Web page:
WETZLAR (ANS) -- At least 200 million Christians suffer persecution or discrimination for their faith. For most of them there is no sign of improvement.
In some countries the situation has deteriorated over the last year. In the Middle East three in four Iraqi Christians have left their country in fear of harassment, assassination and kidnappings.
These are some of the findings included in the German yearbook "Maertyrer 2007" (Martyrs 2007) published by the evangelical news agency "idea" in Wetzlar in conjunction with the German Evangelical Alliance and the International Society for Human Rights.
According to the yearbook one in ten Christians is subject to severe restrictions or hostilities. A rise in acts of violence directed at Christians is recorded in India and Pakistan. Some Pakistani Christians are confronted with the choice of converting to Islam or being expelled.
Most of the countries in which Christians suffer severe discrimination are predominately Muslim. Converts to the Christian faith face the harshest persecution, even murder. But also Socialist and Communist dictatorships tend to suppress Christians.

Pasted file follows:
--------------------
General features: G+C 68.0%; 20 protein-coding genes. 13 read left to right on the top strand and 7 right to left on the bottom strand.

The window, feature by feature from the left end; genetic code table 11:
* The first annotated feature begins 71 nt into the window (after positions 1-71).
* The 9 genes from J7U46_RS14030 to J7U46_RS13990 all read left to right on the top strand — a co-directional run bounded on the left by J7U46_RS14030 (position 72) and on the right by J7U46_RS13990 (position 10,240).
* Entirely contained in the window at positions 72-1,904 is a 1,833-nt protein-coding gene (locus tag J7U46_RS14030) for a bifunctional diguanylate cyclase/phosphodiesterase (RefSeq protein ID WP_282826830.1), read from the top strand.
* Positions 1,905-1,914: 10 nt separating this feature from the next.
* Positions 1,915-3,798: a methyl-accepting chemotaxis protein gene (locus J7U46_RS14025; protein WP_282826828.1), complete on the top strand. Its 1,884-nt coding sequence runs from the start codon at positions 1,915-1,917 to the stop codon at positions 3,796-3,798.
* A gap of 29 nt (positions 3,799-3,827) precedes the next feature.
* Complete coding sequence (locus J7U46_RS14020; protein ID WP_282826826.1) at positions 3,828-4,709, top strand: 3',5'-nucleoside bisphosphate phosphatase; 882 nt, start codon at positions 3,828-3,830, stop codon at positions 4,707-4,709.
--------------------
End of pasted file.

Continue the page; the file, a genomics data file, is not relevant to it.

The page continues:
At the official presentation of the yearboo k the human rights expert Max Klingberg accused large parts of the European public of ignorance towards Christian persecution.
Prof. Thomas Schirrmacher, a member of the Religious Liberty Commission of the World Evangelical Alliance, welcomed the fact that the attention of the German media for the subject has increased.
Other articles by Wolfgang Polzer: Infants watch TV before they walk and talk
Wolfgang Polzer (56), is senior news editor of the Evangelical News Agency (idea) Wetzlar (Germany), which he joined in 1981. In all, he has spent 30 years in Christian media.
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